For the first time since its foundation more than 70 years ago, the University of Arizona’s School of Journalism has its own broadcast studio and podcast lab.
The Adelaida and Barry Severson Family Broadcast-Podcast Studio officially opened on Sept. 29 and is being used by journalism students to further develop their broadcasting, podcasting, producing and reporting skills — all of which are key elements of the school’s specialized digital journalism track.
“It’s a very great opportunity for the School of Journalism,” Dr. Jessica Retis, the school’s director, said at the studio’s grand opening. “We are getting the opportunity to advance our broadcast and digital journalism programs [along with] media production, audio production and multimedia storytelling.”
Retis was joined at the ceremony by fellow speakers Michael Chihak, chair of the school’s Journalism Advisory Council, Journalism Student Council members Alexandra Mora-Medina and Leah Britton, Assistant Professor of Practice Liliana Soto and dozens of representatives of local news media, members of the larger Tucson community, and students and faculty from various university departments.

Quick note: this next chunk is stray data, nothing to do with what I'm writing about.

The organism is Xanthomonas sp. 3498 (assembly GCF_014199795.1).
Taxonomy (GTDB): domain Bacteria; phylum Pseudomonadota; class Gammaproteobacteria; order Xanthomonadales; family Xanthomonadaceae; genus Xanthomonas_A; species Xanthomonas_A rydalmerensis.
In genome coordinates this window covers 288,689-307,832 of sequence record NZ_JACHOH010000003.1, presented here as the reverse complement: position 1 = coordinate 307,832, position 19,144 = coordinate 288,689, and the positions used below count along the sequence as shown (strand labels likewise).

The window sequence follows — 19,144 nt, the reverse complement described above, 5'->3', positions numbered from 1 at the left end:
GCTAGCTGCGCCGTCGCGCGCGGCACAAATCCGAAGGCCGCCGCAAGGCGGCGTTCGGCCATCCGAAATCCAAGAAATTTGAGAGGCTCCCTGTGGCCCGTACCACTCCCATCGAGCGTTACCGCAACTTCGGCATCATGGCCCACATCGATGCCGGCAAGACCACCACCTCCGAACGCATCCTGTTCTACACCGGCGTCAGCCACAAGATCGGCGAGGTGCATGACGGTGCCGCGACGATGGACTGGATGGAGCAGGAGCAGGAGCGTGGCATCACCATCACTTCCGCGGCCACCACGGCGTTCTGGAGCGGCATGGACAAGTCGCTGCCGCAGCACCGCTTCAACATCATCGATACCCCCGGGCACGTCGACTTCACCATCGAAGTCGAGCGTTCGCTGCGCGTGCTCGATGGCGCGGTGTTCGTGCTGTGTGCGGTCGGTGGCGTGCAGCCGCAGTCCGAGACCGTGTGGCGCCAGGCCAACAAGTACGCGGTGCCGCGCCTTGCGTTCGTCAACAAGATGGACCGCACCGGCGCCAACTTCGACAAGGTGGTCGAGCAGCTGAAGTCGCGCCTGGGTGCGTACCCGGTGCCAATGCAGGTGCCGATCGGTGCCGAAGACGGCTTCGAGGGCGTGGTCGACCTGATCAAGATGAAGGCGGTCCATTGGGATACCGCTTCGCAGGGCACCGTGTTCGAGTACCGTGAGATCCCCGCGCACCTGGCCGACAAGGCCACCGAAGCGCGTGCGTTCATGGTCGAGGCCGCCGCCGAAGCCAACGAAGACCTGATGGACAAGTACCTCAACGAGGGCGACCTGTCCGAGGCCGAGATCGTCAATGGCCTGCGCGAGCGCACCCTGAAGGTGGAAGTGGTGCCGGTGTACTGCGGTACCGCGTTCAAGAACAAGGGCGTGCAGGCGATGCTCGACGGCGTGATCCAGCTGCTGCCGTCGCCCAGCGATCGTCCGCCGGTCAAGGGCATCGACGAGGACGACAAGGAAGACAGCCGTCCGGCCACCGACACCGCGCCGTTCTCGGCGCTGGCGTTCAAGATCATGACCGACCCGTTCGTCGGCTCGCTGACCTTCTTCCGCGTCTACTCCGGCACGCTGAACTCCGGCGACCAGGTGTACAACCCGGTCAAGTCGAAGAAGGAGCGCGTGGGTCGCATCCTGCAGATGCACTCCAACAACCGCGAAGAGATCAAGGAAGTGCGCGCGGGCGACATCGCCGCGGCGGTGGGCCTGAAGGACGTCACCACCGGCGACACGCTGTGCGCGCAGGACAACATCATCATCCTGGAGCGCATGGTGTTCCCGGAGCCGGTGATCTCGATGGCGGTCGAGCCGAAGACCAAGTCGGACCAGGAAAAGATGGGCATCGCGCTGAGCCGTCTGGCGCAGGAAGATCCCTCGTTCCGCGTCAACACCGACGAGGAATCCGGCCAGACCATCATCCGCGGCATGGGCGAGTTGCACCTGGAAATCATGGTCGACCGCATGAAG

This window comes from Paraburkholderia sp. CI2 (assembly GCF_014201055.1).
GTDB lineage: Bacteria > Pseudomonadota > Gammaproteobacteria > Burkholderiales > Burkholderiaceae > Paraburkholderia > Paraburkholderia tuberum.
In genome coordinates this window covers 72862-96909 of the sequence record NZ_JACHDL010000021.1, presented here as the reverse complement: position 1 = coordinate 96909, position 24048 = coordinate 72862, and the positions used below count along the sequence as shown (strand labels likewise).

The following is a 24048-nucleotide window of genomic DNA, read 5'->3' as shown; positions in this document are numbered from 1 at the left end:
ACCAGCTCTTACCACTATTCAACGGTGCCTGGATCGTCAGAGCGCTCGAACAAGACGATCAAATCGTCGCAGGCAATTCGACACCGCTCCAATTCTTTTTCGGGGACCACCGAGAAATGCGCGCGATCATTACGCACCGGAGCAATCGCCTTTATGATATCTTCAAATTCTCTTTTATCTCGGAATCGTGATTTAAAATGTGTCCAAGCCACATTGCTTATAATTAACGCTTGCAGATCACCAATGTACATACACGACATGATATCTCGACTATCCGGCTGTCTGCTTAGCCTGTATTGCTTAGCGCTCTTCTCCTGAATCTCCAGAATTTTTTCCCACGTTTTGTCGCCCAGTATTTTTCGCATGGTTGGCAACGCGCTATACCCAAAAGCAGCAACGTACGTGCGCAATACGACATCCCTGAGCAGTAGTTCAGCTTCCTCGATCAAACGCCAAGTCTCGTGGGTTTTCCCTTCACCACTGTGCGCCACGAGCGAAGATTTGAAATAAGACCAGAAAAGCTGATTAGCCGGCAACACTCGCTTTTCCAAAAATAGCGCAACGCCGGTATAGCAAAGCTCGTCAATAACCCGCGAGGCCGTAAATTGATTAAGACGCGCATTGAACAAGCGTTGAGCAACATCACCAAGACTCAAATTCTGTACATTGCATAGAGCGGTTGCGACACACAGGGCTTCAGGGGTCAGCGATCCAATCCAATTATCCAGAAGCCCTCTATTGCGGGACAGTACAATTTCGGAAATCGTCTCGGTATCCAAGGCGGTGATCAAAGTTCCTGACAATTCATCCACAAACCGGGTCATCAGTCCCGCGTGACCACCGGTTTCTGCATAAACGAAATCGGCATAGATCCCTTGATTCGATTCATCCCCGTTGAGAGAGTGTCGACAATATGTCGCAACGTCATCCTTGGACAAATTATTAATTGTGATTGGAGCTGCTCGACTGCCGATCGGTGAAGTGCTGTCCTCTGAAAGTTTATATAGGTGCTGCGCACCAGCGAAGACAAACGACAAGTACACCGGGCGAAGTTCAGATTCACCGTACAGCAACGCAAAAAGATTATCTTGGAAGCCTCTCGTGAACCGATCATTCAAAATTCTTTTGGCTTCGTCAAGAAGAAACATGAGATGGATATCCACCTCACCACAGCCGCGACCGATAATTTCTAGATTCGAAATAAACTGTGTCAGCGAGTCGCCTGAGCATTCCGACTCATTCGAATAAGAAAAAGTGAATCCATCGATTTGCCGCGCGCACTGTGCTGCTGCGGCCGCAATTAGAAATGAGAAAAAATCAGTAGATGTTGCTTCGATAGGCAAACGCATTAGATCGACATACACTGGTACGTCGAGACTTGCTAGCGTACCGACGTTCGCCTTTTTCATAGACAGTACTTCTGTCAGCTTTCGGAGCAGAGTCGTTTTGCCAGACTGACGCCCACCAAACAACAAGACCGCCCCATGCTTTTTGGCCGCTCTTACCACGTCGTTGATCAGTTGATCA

“We must adapt to the new needs of our profession, the industry and our communities,” Retis said. “Today marks the beginning of a new era. Students will keep receiving high quality education, adding the benefits of new technologies.”
The creation of the studio and podcast lab, both located on the third floor of the Louise Foucar Marshall Building, was made possible by a 2020 donation from Dr. Adelaida and Barry Severson, cofounders of Bushtex, Inc.
“What makes this gift truly extraordinary is the immense impact it will have on future generations of students,” Dr. Severson said. “This studio will be a sanctuary of creativity, a space where aspiring journalists, broadcasters and podcasters will find their voices, amplify diverse perspectives and ignite passionate conversations.”
Dr. Severson and her three sons, Lars, Swen, and Brock, attended the studio’s opening and shared speeches following a celebratory toast led by CEO and President of the University of Arizona Foundation, John-Paul Roczniak, and Dean of the College of Social and Behavioral Sciences, Dr. Lori Poloni-Staudinger.
“As we embark on this new journey, let us remember that the true power of knowledge lies not within the walls of these studios but within each one of you,” Severson told students. “May you never lose sight of your responsibility to make a positive impact through the content you create and the stories you share. Let this studio become a beacon of truth, an inspiration for change, and a catalyst for progress.”
Preparing the next generation
In addition to the dozens of in-person attendees, three notable School of Journalism alumni — Patty Weiss Gelenberg ('71), Dan Hicks ('84) and Savannah Guthrie ('93) — sent in video messages from across the country expressing their excitement for the new studio.